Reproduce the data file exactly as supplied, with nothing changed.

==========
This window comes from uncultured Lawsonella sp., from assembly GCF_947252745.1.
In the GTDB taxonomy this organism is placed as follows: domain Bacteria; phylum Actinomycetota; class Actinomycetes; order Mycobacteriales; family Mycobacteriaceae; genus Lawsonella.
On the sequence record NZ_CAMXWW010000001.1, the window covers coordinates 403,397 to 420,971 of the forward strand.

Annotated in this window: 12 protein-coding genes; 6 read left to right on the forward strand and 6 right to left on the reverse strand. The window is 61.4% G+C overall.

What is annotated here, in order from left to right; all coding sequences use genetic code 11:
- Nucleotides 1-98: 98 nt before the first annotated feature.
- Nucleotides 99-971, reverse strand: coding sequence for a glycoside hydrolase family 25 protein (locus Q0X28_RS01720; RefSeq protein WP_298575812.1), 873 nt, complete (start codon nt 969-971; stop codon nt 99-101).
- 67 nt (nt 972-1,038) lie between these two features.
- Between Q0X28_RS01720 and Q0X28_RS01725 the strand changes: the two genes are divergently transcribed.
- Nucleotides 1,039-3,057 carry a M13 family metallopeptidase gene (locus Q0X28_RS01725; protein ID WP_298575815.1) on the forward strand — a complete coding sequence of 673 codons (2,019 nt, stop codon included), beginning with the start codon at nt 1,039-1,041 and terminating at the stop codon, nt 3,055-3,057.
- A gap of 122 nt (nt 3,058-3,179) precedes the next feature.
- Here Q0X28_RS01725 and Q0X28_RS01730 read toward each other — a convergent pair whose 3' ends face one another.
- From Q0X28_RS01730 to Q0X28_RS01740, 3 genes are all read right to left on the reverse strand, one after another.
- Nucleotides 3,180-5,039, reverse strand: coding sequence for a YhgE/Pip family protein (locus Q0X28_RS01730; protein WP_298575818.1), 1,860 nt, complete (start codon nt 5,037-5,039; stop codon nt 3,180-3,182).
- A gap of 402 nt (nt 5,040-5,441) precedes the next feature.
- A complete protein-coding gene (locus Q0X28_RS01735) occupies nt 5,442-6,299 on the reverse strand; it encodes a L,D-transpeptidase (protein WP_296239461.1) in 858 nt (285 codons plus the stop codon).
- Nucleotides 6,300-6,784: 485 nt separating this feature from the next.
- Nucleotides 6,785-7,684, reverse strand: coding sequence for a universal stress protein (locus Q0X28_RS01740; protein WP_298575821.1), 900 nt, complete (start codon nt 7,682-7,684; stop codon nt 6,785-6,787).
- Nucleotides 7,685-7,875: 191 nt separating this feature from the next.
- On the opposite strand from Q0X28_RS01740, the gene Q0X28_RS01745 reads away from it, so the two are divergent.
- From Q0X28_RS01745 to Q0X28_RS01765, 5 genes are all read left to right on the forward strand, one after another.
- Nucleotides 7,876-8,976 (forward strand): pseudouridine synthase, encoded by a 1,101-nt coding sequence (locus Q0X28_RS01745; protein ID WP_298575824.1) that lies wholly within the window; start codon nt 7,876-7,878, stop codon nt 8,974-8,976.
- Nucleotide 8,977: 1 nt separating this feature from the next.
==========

This window comes from uncultured Lawsonella sp., from assembly GCF_947252745.1.
In the GTDB taxonomy this organism is placed as follows: domain Bacteria; phylum Actinomycetota; class Actinomycetes; order Mycobacteriales; family Mycobacteriaceae; genus Lawsonella.
On the sequence record NZ_CAMXWW010000001.1, the window covers coordinates 403,397 to 420,971 of the forward strand.

Annotated in this window: 12 protein-coding genes; 6 read left to right on the forward strand and 6 right to left on the reverse strand. The window is 61.4% G+C overall.

What is annotated here, in order from left to right; all coding sequences use genetic code 11:
- Nucleotides 1-98: 98 nt before the first annotated feature.
- Nucleotides 99-971, reverse strand: coding sequence for a glycoside hydrolase family 25 protein (locus Q0X28_RS01720; RefSeq protein WP_298575812.1), 873 nt, complete (start codon nt 969-971; stop codon nt 99-101).
- 67 nt (nt 972-1,038) lie between these two features.
- Between Q0X28_RS01720 and Q0X28_RS01725 the strand changes: the two genes are divergently transcribed.
- Nucleotides 1,039-3,057 carry a M13 family metallopeptidase gene (locus Q0X28_RS01725; protein ID WP_298575815.1) on the forward strand — a complete coding sequence of 673 codons (2,019 nt, stop codon included), beginning with the start codon at nt 1,039-1,041 and terminating at the stop codon, nt 3,055-3,057.
- A gap of 122 nt (nt 3,058-3,179) precedes the next feature.
- Here Q0X28_RS01725 and Q0X28_RS01730 read toward each other — a convergent pair whose 3' ends face one another.
- From Q0X28_RS01730 to Q0X28_RS01740, 3 genes are all read right to left on the reverse strand, one after another.
- Nucleotides 3,180-5,039, reverse strand: coding sequence for a YhgE/Pip family protein (locus Q0X28_RS01730; protein WP_298575818.1), 1,860 nt, complete (start codon nt 5,037-5,039; stop codon nt 3,180-3,182).
- A gap of 402 nt (nt 5,040-5,441) precedes the next feature.
- A complete protein-coding gene (locus Q0X28_RS01735) occupies nt 5,442-6,299 on the reverse strand; it encodes a L,D-transpeptidase (protein WP_296239461.1) in 858 nt (285 codons plus the stop codon).
- Nucleotides 6,300-6,784: 485 nt separating this feature from the next.
- Nucleotides 6,785-7,684, reverse strand: coding sequence for a universal stress protein (locus Q0X28_RS01740; protein WP_298575821.1), 900 nt, complete (start codon nt 7,682-7,684; stop codon nt 6,785-6,787).
- Nucleotides 7,685-7,875: 191 nt separating this feature from the next.
- On the opposite strand from Q0X28_RS01740, the gene Q0X28_RS01745 reads away from it, so the two are divergent.
- From Q0X28_RS01745 to Q0X28_RS01765, 5 genes are all read left to right on the forward strand, one after another.
- Nucleotides 7,876-8,976 (forward strand): pseudouridine synthase, encoded by a 1,101-nt coding sequence (locus Q0X28_RS01745; protein ID WP_298575824.1) that lies wholly within the window; start codon nt 7,876-7,878, stop codon nt 8,974-8,976.
- Nucleotide 8,977: 1 nt separating this feature from the next.